73 P. S. § 1648.5.
On March 3, 2005, the Commission convened an Alternative Energy Portfolio Standards Working Group (AEPS WG). The AEPS WG was established to provide a forum for considering the technical standards, business rules and regulatory framework necessary for Act 213's implementation. The Net Metering sub-group was formed out of the AEPS WG and was specifically tasked with developing proposed regulations governing net metering and interconnection standards.
The Net Metering sub-group has met on several occasions since March 3 to discuss and develop a set of proposed regulations in two parts. First, the Net Metering sub-group focused on Net Metering, the purpose of this proposed rulemaking. Second, the Net Metering sub-group focused on interconnection standards, which will be the subject of a separate proposed rulemaking proceeding.
Participants in the Net Metering sub-group have included representatives from Commission Staff, the Department of Environmental Protection (DEP), the Energy Association of Pennsylvania and several of its member companies, the Pennsylvania Farm Bureau, the Office of Consumer Advocate (OCA), the Office of Small Business Advocate (OSBA), Citizens for Pennsylvania's Future, the Small Generator Coalition with the Solar Energy Industries Association and several similar entities. From the foregoing, it is clear that the Net Metering sub-group had the benefit of a wide array of interests and broad expertise as it went through the process of developing the proposed regulations.
At the initial meeting, participants were requested to discuss various issues which any net metering rulemaking would need to address. Following that meeting, Commission Staff issued a proposed issues list to the sub-group and called for comments to add any issues not already included and propose solutions. That issues list and call for comments was also posted on the Commission's web site. A second meeting was held to discuss the comments filed in response to the Staff generated issues list. On August 3, 2005, Commission Staff issued a proposed set of Net Metering regulations to the Net Metering sub-group and called for comments. The proposal was also posted on the Commission's web site.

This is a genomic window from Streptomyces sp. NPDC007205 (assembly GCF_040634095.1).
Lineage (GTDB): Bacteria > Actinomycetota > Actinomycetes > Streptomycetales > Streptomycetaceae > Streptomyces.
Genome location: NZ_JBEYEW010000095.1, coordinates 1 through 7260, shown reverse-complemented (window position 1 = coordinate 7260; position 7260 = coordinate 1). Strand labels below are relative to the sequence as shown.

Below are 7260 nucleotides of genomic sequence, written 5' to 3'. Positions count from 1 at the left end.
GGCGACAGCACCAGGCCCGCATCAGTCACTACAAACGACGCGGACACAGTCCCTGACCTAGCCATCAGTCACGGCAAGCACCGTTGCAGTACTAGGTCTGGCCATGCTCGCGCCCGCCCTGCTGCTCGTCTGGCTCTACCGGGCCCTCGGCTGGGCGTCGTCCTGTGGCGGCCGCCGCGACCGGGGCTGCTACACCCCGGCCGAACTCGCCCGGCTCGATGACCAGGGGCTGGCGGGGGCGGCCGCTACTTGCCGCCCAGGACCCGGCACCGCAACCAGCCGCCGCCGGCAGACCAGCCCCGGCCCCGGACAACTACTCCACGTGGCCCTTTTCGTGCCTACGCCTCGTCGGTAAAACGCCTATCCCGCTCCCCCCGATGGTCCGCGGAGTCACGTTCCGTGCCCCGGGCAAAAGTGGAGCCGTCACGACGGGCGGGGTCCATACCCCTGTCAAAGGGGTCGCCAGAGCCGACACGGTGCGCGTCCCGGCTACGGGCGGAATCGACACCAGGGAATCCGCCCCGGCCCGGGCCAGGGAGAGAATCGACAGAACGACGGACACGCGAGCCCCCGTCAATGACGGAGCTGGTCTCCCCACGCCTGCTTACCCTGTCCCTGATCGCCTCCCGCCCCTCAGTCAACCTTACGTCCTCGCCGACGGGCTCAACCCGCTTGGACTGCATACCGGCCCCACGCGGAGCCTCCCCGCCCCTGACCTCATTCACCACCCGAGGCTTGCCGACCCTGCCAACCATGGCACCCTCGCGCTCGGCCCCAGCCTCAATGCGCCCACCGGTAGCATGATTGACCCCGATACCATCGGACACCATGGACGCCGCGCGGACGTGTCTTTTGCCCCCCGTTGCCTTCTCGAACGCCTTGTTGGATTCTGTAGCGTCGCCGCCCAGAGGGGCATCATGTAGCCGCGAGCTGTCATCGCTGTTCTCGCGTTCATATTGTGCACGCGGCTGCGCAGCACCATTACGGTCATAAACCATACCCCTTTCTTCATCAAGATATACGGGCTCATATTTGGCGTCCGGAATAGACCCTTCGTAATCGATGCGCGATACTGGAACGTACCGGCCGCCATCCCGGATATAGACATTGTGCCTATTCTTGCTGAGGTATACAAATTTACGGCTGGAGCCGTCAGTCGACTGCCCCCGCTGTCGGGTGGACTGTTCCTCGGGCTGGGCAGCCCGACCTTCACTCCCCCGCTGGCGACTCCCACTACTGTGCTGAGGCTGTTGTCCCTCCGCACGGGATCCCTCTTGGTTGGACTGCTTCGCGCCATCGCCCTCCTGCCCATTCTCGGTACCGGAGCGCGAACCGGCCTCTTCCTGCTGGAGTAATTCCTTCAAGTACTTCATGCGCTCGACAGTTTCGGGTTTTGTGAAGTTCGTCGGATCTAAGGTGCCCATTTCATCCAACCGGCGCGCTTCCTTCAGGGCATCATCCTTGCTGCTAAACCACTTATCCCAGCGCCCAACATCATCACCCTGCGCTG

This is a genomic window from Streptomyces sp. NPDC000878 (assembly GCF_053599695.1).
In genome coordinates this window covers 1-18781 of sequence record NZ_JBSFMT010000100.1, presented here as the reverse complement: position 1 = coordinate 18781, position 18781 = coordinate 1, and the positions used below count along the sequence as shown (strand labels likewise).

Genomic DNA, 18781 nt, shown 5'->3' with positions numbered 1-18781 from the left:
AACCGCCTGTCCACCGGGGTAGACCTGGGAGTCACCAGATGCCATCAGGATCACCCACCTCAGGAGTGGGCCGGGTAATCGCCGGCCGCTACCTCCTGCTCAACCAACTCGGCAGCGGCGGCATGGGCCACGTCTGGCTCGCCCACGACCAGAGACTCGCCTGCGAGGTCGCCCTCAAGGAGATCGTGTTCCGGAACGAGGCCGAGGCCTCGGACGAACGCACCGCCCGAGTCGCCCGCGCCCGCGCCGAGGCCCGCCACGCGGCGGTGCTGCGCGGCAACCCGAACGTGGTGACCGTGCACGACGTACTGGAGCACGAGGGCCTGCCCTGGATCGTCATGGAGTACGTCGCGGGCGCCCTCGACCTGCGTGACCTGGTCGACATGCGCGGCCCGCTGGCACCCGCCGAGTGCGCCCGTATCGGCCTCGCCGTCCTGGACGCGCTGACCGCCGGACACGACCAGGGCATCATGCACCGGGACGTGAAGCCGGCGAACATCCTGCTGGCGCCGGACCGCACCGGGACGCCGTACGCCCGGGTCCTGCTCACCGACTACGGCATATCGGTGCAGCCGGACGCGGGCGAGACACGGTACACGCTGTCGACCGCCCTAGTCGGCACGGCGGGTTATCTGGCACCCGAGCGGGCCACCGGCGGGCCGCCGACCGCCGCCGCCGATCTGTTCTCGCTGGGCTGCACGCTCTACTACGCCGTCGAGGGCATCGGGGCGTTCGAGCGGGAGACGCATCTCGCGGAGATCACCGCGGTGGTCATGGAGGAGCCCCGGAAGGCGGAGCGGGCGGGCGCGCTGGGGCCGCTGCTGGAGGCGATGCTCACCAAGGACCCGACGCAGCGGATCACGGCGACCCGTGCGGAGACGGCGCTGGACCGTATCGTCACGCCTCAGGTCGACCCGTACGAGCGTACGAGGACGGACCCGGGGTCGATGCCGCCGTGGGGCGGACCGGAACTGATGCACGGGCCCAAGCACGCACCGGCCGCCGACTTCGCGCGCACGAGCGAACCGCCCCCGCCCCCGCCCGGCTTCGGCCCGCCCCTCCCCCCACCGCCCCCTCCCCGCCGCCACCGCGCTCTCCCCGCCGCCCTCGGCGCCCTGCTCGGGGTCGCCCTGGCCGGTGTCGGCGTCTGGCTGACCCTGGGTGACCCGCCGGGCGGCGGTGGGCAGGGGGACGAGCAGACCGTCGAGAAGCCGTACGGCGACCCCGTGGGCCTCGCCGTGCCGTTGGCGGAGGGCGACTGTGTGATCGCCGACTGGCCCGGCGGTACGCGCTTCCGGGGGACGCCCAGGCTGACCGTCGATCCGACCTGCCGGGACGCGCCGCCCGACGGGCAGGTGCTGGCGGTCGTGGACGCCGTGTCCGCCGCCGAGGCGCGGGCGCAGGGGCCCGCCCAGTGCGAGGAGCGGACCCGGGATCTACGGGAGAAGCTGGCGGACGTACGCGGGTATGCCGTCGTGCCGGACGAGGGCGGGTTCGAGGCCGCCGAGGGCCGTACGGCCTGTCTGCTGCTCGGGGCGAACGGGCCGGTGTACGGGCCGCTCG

Following the receipt of comments to the August 3, 2005 Staff proposal, Commission Staff developed the recommendation now before us. This Staff proposal was developed based upon the comments submitted through the Net Metering sub-group process, consistent with the Act's mandate that the regulations be developed through a stakeholder process.
The Act provides a great deal of flexibility to the Commission regarding Net Metering, providing only that the regulations are to be developed through a stakeholder process and, while not mandating conformity, to the extent possible, regulations promulgated here should be ''consistent with rules defined in other states'' within the transmission zones of regional transmission organizations serving Pennsylvania. As the process moved forward, the Participants reviewed Net Metering regulations in existence in New Jersey and also followed rulemaking processes ongoing in Maryland and Ohio. Regulations in existence in New York and Vermont were also instructive.
The proposed Net Metering regulations are consistent with the rules now in place in other jurisdictions within the transmission zones of regional transmission organizations serving Pennsylvania. In addition, the proposed regulations have been drafted with a view towards promoting onsite generation by customer-generators using renewable resources, consistent with the over-arching goal of the Act. Accordingly, the proposed regulations strive to eliminate barriers which may have previously existed with regard to net metering while ensuring that net metering by customer-generators will not unduly burden other customers on a particular electric distribution company's (EDC) system.